So Scott and I are at our favorite local sammich joint the other night to grab some dinner before heading home after work. We place our order, and I decide I’m going to nip off to the ladies’ while we wait for our food because my back teeth are floating. I settle myself in an available stall of acceptable (but by no means exemplary) cleanliness, and do my thing. While I’m there, I hear whoever was in the neighboring stall flush and soon thereafter start up the sink to wash her hands. When I’m done in another minute or so, I leave the stall and this woman is STILL washing her hands. And washing. And washing. And washing.
Now, she can see me standing there behind her, waiting to use the only sink in the bathroom to wash my own hands; I am not so slight as to be missed. Nonetheless, she is neither deterred nor rushed by the queue forming behind her, and continues to scrub her hands to the point where I’m certain she will be performing surgery immediately upon exiting the restroom, because otherwise, there’s really no other reason any human being needs to be that thorough with the extended handwashing, barring him or her being an obnoxious twit (which I am not discounting in this case).
Her daughter was also waiting in the restroom, having apparently done her business prior to my entering the bathroom, but she had to wait for her mother and her little sister. Her little sister apparently had fallen in, so big sis decided she would knock on the stall door and tell little sis that she should hurry it the hell up.
This causes the mother to flip out. “HAVE YOU ALREADY WASHED YOUR HANDS????” (Yes, she really did ask it with four question marks’ worth of interrogative inflection, because she knows full well that the kid did.) The girl, missing the irony of the question, says yes, and her mother, having lost the power of speech in her apoplexy, conveys through a series of grunts, gestures, and eye-rolling to her daughter that she is now unclean, having undone all her self-sanitizing by knocking on the door. When she recovers enough to speak, she tells her daughter to wash her hands again, adding “And use soap!” as she leaves the bathroom.
Frankly, I was surprised that she didn’t stay to supervise.
I understand people are worried about swine flu and various other illnesses, but the problem is, they aren’t just prudently cautious; they’re terrified. Mobbing-vaccination-clinics terrified. The media have done their level best to stir up public fear, when the fact is, H1N1 is, for most people, no more dangerous than the seasonal flu that comes around every year. 30,000-50,000 people die annually from regular old flu in the United States; it primarily hits the elderly and the otherwise vulnerable, though, so is generally not on most people’s threat radar. I know as many people who don’t get a flu shot each year as do. I think I’ve had one in 38 years, and only because they offered them right at school when I was still teaching. I still got the flu that year, and decided not to bother after that.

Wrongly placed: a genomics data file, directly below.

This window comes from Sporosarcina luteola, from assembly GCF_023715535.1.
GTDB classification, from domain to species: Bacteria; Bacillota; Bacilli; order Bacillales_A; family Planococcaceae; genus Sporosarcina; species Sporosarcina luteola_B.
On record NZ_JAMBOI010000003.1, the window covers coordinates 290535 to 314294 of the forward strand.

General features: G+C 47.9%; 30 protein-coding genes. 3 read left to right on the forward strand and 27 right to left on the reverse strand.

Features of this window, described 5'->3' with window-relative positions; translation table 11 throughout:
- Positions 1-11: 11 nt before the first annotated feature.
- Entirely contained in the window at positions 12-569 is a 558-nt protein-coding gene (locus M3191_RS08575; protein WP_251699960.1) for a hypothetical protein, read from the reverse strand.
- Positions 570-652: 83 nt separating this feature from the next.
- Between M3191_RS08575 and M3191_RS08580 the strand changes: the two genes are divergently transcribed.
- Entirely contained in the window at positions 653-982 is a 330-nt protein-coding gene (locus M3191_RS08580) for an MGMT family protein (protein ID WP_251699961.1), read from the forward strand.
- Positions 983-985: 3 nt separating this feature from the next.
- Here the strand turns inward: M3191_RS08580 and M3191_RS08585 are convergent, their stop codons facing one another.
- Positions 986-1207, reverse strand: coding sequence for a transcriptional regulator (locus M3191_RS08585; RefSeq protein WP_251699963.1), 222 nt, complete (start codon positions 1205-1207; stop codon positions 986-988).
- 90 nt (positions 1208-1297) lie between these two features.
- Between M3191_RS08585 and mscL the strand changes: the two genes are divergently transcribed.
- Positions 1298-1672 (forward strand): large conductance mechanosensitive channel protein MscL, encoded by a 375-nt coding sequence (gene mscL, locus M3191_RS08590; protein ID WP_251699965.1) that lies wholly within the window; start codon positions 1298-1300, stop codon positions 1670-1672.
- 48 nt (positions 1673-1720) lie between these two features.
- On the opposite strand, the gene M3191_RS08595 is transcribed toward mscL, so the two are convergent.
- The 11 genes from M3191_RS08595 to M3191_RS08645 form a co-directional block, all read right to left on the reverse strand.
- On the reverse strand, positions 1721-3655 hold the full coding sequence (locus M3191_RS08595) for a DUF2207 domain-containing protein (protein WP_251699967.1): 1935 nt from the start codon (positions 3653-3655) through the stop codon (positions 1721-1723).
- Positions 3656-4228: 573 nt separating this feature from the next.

But H1N1 may as well be the Plague, for all the panic and hysteria around it. This year, I’m seeing hand sanitizers popping up everywhere like mushrooms after two straight weeks of rain. You see them all over the workplace, travel-size bottles of it sold at every checkstand, and a container of antibacterial wipes in the front of any store that has carts. I don’t use the stuff myself; I like to use soap and water, and indeed, the CDC is still recommending that as the best preventive course of action. I’ve tried hand sanitizers, and they don’t make my hands feel clean, even if they are germ-free. I just want to wash the hand sanitizer off then.
Everyone is all about the hand sanitizers and avoiding handles of all kinds in the bathrooms in their anti-flu hysteria, but it seems no one remembers to cover their coughs and sneezes, or to stay out of public places as much as possible when they’re sick, which would do a helluva lot more good to keep cold and flu transmission down than gallons of hand sanitizer. The same people who won’t touch a restroom door seem to have no reservations about touching a communal coffee pot handle or accepting change from a sniffly cashier. I recall a family-friendly event I attended where a parent made the rounds of all the tables toting one very sick, very snotty, very sneezy toddler in his arms, (face out, natch) who sprayed his aerosol cooties on all present. A sick kid should’ve never been there, let alone dragged around for maximum exposure.
Simple hygiene is really all that’s required, and a little common sense; the rest is up to your immune system, and unless you’re the boy in the bubble, or otherwise immunocompromised, you’ll probably be all right, unless you have a habit of touching potentially bacteria- and virus-harboring surfaces and then diligently rubbing your fingers into your eyes, gums, and nasal passages. Or if you go around touching everything with open cuts on your fingers, which, really, is just gross, and you should stop that.
I don’t do those things, so I’m going to just continue to chill. The CDC estimates that of 22 million U.S. cases of H1N1 there may have been as many as 6000 deaths. Which seems like a lot, but by those odds, you have 1/50th of 1 percent chance of dying from this flu. Not astronomical odds against it, admittedly, but certainly not worth living in mortal fear of your grocery cart. Your odds of dying in a car accident this year are about the same, but that doesn’t keep people from driving, or from engaging in known risky behaviors while driving. I say, take care of yourself, get a shot if you want, wash your hands (knowing it CAN be done in under 10 minutes), get your rest, avoid obviously sick people, and stay home when you’re obviously sick, and then settle down, because the rest is out of your sanitized hands anyway.